Looks like some pretty decent wheels are going to be coming my way, hand-me-down. Sweet!
They won't have a cassette, so I will need to purchase one. Someday I will upgrade the bike itself, and these wheels are nice enough to take with, so I'd like to get a cassette that will not need to be upgraded later.
Currently, my entry-level bike has a Shimano Tiagra 10sp. 12-28T cassette and a Compact 34x50T crank. I sometimes need the big gear for climbing, but don't often use the smallest gear. While still improving (only 2nd year), I average about 20-22 MPH in a race, depending on terrain.
Any advice on what to buy? In addition to ratios, how do I decide between the zillion of cassettes? Is there really a difference between a "top end" cassette and a "bargain end" cassette? I've Googled a bit but this seems like a complicated topic. Any help greatly appreciated.
You could buy the identical cassette and put it on the wheel, assuming it's SRAM- or Shimano-compatible (probably a safe assumption). Easiest solution all around. Amazon has it pretty cheaply, and I may need to go buy one myself! That should be a very versatile range for a hilly terrain, and it sounds like it's just the right amount for you if you use that 28. Not many 13-tooth cassettes out there, but you can find them (Miche?). If you're not using the 12 much, then definitely don't bother with an 11. And make sure it's a 10-speed, and not 9 or 11.
You could also buy a chain whip and cassette tool and just change the cassette between wheels (it's inconvenient).
For quality, I find the "cheap" stuff works very well especially for training and even racing. Shimano Tiagra and 105 are both quality functional parts, same with SRAM. Better quality parts are usually lighter and perform slightly better (but I can't notice it). I have yet to wear out or break a cassette in 5 years, but I don't ride 10k miles/yr either.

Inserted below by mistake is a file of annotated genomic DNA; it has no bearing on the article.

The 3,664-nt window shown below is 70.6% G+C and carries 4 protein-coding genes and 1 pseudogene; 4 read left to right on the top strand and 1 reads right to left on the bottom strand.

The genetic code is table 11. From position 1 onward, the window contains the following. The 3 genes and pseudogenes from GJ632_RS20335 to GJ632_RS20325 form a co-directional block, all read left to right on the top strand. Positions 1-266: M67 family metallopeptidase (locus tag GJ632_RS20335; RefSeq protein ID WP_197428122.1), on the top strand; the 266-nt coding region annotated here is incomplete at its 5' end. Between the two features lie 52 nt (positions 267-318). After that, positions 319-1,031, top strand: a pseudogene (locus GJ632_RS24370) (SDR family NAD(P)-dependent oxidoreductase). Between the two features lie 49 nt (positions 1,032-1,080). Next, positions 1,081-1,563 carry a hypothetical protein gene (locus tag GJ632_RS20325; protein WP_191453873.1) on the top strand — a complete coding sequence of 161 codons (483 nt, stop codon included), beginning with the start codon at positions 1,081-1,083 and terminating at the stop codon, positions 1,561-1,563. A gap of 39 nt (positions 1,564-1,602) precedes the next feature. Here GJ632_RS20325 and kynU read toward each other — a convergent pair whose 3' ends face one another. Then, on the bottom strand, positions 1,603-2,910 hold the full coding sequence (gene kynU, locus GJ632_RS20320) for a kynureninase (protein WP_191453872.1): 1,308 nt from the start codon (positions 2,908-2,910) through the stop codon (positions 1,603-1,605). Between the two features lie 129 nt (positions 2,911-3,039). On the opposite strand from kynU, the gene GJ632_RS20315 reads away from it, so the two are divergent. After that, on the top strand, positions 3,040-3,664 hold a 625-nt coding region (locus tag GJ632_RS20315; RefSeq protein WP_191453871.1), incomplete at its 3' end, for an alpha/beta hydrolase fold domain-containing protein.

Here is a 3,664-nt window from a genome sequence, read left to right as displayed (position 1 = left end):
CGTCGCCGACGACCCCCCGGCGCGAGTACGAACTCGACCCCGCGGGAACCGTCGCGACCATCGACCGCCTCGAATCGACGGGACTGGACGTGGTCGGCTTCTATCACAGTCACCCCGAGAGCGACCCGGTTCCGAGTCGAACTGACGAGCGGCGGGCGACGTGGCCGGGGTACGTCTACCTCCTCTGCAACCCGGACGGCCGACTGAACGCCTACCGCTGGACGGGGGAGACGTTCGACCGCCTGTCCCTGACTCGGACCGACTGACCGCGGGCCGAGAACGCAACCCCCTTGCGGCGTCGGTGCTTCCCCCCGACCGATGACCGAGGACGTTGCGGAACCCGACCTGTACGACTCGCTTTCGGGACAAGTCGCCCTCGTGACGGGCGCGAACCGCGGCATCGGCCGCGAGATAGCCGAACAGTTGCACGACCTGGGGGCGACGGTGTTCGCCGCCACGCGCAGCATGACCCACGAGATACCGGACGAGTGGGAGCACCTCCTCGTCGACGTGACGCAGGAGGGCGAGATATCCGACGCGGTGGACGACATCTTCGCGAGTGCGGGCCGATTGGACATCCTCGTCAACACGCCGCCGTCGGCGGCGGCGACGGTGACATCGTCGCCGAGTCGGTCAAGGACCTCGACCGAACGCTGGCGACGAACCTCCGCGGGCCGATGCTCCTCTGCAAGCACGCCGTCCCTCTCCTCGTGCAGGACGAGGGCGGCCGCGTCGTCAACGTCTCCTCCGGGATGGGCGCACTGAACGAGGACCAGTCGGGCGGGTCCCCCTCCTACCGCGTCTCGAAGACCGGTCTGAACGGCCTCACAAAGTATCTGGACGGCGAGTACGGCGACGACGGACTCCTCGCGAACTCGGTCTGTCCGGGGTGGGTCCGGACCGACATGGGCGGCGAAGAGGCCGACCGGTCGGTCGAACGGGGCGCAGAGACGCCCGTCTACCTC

A cassette is a wear item, no need to spend a lot of money on them. A more expensive one will shift better, but the real difference is going to be weight. A lot of people recommend replacing a cassette whenever you change the chain, as they wear at the same rate, but I haven't really found that to be all that necessary. A cassette will not last forever, though.
I swapped out the cassette on one of my bikes and have a barely used 10 speed, Ultegra 12-25 laying around. If you decide that's what you need, make me an offer.
Less teeth on the small cog = faster at high speeds
More teeth on the big cog = easier to climb
Check out the this website for gearing ratios/revs/speed:
I use 12x27 with compact cranks on my race bike. I rather have the extra climbing gear and seldom run out of gears on the fast end (30+ mph) in a triathlon. My road bike has 11x28. The 11 helps me keep up with the fast-moving peloton, but with the wide spread some of the middle gears are missing (16-tooth cog) that makes finding that perfect gear a little harder on the flats.
As for Dura Ace/SRAM Red vs Ultergra/Force/Apex, the high end models are lighter and may last a longer since many of the cogs are titanium. For my daily rides, I use Ultergra that cost about 1/2 as Dura Ace while my race bike has Dura Ace.
the ultegra is probably the best bang for the buck.
you get probably something like 80-90% of the advantages of dura ace at about 1/2 the cost.
the 105 and tiagra are both fine and work very well, they may not have the sexyness of the ultegra and dura ace but they get the job done, so if you are on a tight budget get those, they will serve you fine.
but if you are looking to not upgrade in a few years and don't want that feeling of "what more can i upgrade to?" then ultegra is the way to go. dura ace is great no doubt but its really really expensive and not really worth the extra money unless you have that disposable income.
also remember if you are getting a new cassette to use daily then get a new chain put on the bike at the same time, it will shift a lot nicer. the difference may be subtle or not depending on if you notice things like that, again my suggestion is the ultegra chain, great middle ground again.